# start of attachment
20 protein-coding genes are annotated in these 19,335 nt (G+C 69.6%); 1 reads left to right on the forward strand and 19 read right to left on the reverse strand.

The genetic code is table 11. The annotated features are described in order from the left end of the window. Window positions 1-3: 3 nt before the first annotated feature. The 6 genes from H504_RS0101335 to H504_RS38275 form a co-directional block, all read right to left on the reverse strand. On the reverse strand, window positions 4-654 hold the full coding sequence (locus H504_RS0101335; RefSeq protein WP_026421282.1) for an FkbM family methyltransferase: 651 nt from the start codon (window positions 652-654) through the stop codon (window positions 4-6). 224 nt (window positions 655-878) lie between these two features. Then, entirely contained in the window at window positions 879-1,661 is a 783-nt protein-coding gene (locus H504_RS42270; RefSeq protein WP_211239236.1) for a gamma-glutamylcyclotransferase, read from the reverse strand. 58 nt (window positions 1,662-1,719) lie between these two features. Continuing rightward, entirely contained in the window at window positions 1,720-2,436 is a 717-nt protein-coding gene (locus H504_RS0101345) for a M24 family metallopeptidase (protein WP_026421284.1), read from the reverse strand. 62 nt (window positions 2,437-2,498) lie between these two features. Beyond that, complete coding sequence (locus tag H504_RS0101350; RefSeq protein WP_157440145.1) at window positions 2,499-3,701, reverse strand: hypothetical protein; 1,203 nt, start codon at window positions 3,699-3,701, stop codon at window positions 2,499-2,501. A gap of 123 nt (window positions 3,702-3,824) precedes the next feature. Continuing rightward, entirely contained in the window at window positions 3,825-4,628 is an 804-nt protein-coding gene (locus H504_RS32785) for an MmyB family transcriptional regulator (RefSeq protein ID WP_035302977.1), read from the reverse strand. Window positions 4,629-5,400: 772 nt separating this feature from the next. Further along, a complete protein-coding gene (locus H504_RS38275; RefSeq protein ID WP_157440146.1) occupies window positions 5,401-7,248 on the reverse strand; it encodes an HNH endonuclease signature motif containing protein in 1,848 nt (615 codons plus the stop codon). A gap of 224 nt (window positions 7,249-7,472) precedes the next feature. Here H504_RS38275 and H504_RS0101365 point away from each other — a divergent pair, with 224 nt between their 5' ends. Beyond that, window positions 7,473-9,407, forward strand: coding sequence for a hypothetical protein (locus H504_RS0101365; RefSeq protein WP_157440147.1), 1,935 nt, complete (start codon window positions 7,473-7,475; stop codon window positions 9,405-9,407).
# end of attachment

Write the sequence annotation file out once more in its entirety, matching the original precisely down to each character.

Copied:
20 protein-coding genes are annotated in these 19,335 nt (G+C 69.6%); 1 reads left to right on the forward strand and 19 read right to left on the reverse strand.

The genetic code is table 11. The annotated features are described in order from the left end of the window. Window positions 1-3: 3 nt before the first annotated feature. The 6 genes from H504_RS0101335 to H504_RS38275 form a co-directional block, all read right to left on the reverse strand. On the reverse strand, window positions 4-654 hold the full coding sequence (locus H504_RS0101335; RefSeq protein WP_026421282.1) for an FkbM family methyltransferase: 651 nt from the start codon (window positions 652-654) through the stop codon (window positions 4-6). 224 nt (window positions 655-878) lie between these two features. Then, entirely contained in the window at window positions 879-1,661 is a 783-nt protein-coding gene (locus H504_RS42270; RefSeq protein WP_211239236.1) for a gamma-glutamylcyclotransferase, read from the reverse strand. 58 nt (window positions 1,662-1,719) lie between these two features. Continuing rightward, entirely contained in the window at window positions 1,720-2,436 is a 717-nt protein-coding gene (locus H504_RS0101345) for a M24 family metallopeptidase (protein WP_026421284.1), read from the reverse strand. 62 nt (window positions 2,437-2,498) lie between these two features. Beyond that, complete coding sequence (locus tag H504_RS0101350; RefSeq protein WP_157440145.1) at window positions 2,499-3,701, reverse strand: hypothetical protein; 1,203 nt, start codon at window positions 3,699-3,701, stop codon at window positions 2,499-2,501. A gap of 123 nt (window positions 3,702-3,824) precedes the next feature. Continuing rightward, entirely contained in the window at window positions 3,825-4,628 is an 804-nt protein-coding gene (locus H504_RS32785) for an MmyB family transcriptional regulator (RefSeq protein ID WP_035302977.1), read from the reverse strand. Window positions 4,629-5,400: 772 nt separating this feature from the next. Further along, a complete protein-coding gene (locus H504_RS38275; RefSeq protein ID WP_157440146.1) occupies window positions 5,401-7,248 on the reverse strand; it encodes an HNH endonuclease signature motif containing protein in 1,848 nt (615 codons plus the stop codon). A gap of 224 nt (window positions 7,249-7,472) precedes the next feature. Here H504_RS38275 and H504_RS0101365 point away from each other — a divergent pair, with 224 nt between their 5' ends. Beyond that, window positions 7,473-9,407, forward strand: coding sequence for a hypothetical protein (locus H504_RS0101365; RefSeq protein WP_157440147.1), 1,935 nt, complete (start codon window positions 7,473-7,475; stop codon window positions 9,405-9,407).